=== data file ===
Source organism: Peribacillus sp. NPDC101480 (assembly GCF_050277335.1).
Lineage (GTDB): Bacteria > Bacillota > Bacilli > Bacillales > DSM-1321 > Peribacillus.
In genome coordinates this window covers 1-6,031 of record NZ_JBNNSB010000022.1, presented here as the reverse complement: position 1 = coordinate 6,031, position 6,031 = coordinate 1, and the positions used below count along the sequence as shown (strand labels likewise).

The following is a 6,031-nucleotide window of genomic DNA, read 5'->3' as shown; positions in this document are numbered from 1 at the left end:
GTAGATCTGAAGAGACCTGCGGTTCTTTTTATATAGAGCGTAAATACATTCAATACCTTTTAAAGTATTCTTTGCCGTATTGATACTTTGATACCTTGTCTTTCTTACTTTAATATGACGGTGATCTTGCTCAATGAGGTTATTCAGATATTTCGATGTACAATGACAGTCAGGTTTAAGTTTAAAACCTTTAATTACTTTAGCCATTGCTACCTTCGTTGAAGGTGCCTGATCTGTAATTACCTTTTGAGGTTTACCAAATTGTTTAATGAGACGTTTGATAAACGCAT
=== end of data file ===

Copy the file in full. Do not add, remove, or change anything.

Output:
Source organism: Peribacillus sp. NPDC101480 (assembly GCF_050277335.1).
Lineage (GTDB): Bacteria > Bacillota > Bacilli > Bacillales > DSM-1321 > Peribacillus.
In genome coordinates this window covers 1-6,031 of record NZ_JBNNSB010000022.1, presented here as the reverse complement: position 1 = coordinate 6,031, position 6,031 = coordinate 1, and the positions used below count along the sequence as shown (strand labels likewise).

The following is a 6,031-nucleotide window of genomic DNA, read 5'->3' as shown; positions in this document are numbered from 1 at the left end:
GTAGATCTGAAGAGACCTGCGGTTCTTTTTATATAGAGCGTAAATACATTCAATACCTTTTAAAGTATTCTTTGCCGTATTGATACTTTGATACCTTGTCTTTCTTACTTTAATATGACGGTGATCTTGCTCAATGAGGTTATTCAGATATTTCGATGTACAATGACAGTCAGGTTTAAGTTTAAAACCTTTAATTACTTTAGCCATTGCTACCTTCGTTGAAGGTGCCTGATCTGTAATTACCTTTTGAGGTTTACCAAATTGTTTAATGAGACGTTTGATAAACGCAT